October 14, 2020 | Main Spotlight: Trading Cultural Displacement for Thriving Commercial Districts | By: Mileyka Burgos-Flores, Executive Director, The Allapattah Collaborative CDC |
Commercial corridor in Allapattah's district. Photo credit: The Allapattah Collaborative CDC
The Allapattah Collaborative CDC
, a placed-based organization in Miami, Florida, is using the Main Street Approach™ as a vehicle to prevent displacement in our neighborhood and strengthen the 17th Avenue commercial corridor. Located northwest of Downtown Miami, Florida, the Allapattah area is a working-class neighborhood that is considered a melting pot of residents from the Caribbean and Latin America. Since 2018, our organization has been working to implement a range of initiatives to expand equitable development and ensure current businesses can not only remain in the corridor but also flourish.
Understanding the Barriers to Equitable Development
According to the “Development without Displacement
” report produced by the nonprofit Causa Justa: Just Cause, “Gentrification is not the inevitable result of economic development. Quite the opposite, it is the result of fundamentally unjust economic development policies, widespread public disinvestment in historically marginalized communities, and lack of protection for existing residents.” In Allapattah, a disproportionate influx of capital is displacing long-term residents and small business owners with rent increases and lack of viable opportunities to own their long-term residences or storefronts. This gradual displacement is eradicating Miami’s diverse and cultural neighborhoods.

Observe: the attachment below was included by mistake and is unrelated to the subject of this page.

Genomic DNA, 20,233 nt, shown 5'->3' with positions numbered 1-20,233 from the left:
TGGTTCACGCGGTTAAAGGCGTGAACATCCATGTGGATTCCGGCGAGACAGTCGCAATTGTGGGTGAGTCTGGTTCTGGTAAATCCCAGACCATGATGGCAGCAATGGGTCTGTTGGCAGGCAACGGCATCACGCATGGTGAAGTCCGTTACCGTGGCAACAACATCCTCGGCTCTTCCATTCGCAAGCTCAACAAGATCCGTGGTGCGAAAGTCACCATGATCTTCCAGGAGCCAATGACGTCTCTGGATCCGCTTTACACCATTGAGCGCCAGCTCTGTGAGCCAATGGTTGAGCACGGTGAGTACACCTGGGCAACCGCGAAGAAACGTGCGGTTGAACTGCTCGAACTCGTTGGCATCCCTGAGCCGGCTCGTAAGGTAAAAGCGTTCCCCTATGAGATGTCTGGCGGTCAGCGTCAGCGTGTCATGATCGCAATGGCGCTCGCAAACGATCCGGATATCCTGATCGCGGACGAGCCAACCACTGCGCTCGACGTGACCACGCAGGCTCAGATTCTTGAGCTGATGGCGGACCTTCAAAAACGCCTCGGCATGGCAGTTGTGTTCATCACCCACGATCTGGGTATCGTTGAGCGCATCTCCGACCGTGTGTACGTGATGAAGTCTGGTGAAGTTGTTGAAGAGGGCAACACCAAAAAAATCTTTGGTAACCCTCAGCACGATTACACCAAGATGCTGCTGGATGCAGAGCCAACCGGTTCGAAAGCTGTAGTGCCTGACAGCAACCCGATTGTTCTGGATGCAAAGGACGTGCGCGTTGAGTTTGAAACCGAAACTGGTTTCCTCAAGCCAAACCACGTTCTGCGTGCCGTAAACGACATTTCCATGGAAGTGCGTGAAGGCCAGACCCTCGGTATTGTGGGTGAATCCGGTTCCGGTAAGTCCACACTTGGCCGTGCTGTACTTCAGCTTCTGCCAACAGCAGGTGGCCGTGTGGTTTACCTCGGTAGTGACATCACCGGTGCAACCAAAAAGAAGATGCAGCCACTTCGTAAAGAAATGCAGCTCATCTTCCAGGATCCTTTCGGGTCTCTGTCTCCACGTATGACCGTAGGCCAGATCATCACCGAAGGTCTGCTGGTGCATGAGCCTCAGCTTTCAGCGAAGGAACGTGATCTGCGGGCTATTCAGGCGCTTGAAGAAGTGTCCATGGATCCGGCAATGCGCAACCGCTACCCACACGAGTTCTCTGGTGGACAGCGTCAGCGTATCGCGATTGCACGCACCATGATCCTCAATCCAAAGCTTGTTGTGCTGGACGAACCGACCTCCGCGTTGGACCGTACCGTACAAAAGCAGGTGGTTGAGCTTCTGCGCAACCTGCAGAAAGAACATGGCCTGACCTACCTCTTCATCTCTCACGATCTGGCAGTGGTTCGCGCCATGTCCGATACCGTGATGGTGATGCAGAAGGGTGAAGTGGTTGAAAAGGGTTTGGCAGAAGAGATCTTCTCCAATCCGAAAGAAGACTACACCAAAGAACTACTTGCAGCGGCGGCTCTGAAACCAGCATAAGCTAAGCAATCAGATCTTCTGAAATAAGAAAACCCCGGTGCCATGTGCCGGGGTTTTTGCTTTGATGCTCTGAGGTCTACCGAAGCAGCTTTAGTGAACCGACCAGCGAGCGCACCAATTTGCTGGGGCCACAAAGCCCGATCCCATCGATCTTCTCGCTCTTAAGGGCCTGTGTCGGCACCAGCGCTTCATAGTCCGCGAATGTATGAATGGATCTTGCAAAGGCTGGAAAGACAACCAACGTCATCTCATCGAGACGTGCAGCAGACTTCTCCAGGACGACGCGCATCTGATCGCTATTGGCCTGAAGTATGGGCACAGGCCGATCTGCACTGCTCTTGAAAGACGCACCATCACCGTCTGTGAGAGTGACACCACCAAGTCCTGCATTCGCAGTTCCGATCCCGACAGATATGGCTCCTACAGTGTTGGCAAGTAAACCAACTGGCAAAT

To retain and grow small businesses at risk of displacement, The Allapattah Collaborative CDC created an Equitable Development Action Plan (EDAP) in 2019, in partnership with the National Association of Latino Community Asset Builders
and the South Florida Community Development Coalition
. The vision focused on developing a plan that provides a pathway to equitable development without displacement and emphasizes policies and programs that benefit existing small businesses. To achieve this, the project gathered data on the target area’s small businesses and other stakeholders via community conversations, surveys, data analysis, and meetings with community partners.
The outcome of the research confirmed what we already knew: small business owners are being squeezed by rising rents. Many attributed the sharp rent increase to new ownership of the buildings by investors newly interested in the area. Another issue small business owners face is minimal business and financial training and a lack of access to financial resources, which prevented many business owners from purchasing their storefront and scaling their business. 70 percent of the businesses interviewed reported not receiving a business loan in the past five years. Most small business owners reported that they avoid loans because of unfavorable lending terms, as well as, qualification restrictions.